Greetings, gutter-born sewer people of the industrialized and enslaved Wetlands! It is I, Vrokthar the Skull-Feaster, Scourge of the Northern Wastes. It seems I am yet again driven to bellow oaths of vengeance from my throne of skulls, even though it was scarcely a half-moon’s time since last I came to berate thee. But some things will not stand, and so Vrokthar inscribes his mighty words into his slate so that you might tremble at their utterance.
It has come to my attention that you have liked a Thing that I did not. It matters not what. What matters is this:
You are wrong.
It matters not what this Thing is! However, for the sake of argument, let us say that this thing is a tale of high adventure in distant lands in ages long past. Perhaps about a cadre of barbarous raiders who hath usurped the authority of their rightful leader and have, therefore, sought succor from an ancient, wicked sorcerer who will smite the king’s champion on the field of battle. Yes, let us say it is about that.
Let us therefore say, for the sake of argument, that Vrokthar did not enjoy this tale. In this case, it is impossible that you have enjoyed it. No matter how feeble-brained or malnourished you are, that which Vrokthar believes must, by rights, be the belief of all. This is the Order of Things. Vrokthar is the Keeper of Universal Truths. I know this because the previous Keeper of Universal Truths, Hodrank the Horrible, was slain by mine own hand and his head removed and skull polished so that I might keep the Truths therein (just as Hodrank kept the Truths in the skull of his predecessor). As I hold the skull, so too do I dictate your experiences. If I say you are wretched, cowardly wetlanders, it is doubtlessly so. If I say you are diseased, half-dead wastrels, likewise the truth is readily apparent to those who have eyes.
Of note, those who contradict me will have their eyes gouged out. So it is written.
But Vrokthar digresses! The main thing is this: your opinions are worthless. If the Thing is obviously bad to Vrokthar, it is bad by nature. There can be no argument, because Vrokthar is right. And yet you pack of whining dogs cannot cease your howling! “We loved it!” sayeth you. “It was everything we hoped it would be!” you continue. Fie on such untruths! Your weak beer and over-cooked meats have weakened your minds or, worse yet, you are seeking to spread sedition among Vrokthar’s tribesmen!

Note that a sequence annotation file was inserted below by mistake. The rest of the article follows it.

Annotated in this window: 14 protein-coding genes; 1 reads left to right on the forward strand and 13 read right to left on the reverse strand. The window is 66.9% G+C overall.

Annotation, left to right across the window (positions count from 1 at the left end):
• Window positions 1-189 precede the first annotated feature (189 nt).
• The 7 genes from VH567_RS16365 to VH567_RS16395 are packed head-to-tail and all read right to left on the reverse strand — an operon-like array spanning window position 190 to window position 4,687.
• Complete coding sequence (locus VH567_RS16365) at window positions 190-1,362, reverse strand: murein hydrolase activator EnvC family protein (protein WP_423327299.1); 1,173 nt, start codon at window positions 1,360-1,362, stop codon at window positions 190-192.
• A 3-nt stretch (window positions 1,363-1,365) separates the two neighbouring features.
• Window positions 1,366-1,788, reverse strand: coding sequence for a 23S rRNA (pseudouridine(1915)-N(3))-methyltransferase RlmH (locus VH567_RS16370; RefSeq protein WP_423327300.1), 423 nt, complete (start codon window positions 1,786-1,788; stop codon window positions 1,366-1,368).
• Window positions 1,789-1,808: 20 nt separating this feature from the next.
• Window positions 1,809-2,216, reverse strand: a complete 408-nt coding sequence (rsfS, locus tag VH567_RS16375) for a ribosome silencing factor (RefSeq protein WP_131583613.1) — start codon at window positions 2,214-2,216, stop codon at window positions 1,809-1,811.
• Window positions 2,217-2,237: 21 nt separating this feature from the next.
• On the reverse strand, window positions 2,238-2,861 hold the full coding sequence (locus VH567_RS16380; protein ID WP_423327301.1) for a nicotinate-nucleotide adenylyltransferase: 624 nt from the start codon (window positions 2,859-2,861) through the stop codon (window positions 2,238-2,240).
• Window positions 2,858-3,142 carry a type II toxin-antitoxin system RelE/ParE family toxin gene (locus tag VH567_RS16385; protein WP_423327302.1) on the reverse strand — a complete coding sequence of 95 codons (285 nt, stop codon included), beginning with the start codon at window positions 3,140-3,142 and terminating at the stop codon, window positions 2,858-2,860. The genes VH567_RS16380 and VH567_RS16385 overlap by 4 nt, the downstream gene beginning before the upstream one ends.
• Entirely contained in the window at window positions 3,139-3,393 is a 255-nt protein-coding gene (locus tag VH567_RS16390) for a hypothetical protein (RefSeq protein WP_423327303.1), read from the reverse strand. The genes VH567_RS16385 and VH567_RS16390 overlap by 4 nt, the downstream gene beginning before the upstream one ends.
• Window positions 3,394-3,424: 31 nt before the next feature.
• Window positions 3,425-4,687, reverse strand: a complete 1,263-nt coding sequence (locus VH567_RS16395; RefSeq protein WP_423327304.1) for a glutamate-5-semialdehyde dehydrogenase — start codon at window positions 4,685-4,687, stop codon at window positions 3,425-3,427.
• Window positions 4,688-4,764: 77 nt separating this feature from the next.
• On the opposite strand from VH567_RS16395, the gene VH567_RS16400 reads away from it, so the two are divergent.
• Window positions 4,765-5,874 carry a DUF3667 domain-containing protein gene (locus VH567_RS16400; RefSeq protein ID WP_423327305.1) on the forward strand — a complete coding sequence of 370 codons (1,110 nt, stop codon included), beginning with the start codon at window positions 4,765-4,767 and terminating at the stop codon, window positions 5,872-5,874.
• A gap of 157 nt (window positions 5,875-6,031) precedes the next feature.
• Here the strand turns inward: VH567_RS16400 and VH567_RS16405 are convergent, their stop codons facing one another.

Yes! I see your plot, now! Ha! You are undone! Your inexplicable love for the Thing can only be rationalized as a duplicitous ploy! Clearly you know the Thing to be terrible – even a half-blind child could see this! – so you are simply lying to gain favor among the weak and impressionable! But of course such an obvious ploy is doomed to failure! As Vrokthar knows the Thing is terrible, so too will his followers – they are loyal and, more importantly, know that I’m carrying around Hodrank’s skull full of Truths.
The logic here is clear and obvious! Vrothar is Right! As Vrokthar is Right, so therefore must those who disagree be Wrong. The Wrong must be purged so that the Right may claim their lands and loot their halls. That’s just Nature for you. Woe to thee who loves the Thing that Vrokthar hates! Thy name will be burned from the sagas, just as this terrible movie shall be expunged from the minds of the Righteous! Yes, flee from my wrath – the hunt only makes the kill sweeter. In time, you will see that mighty Vrokthar is right about that, as well.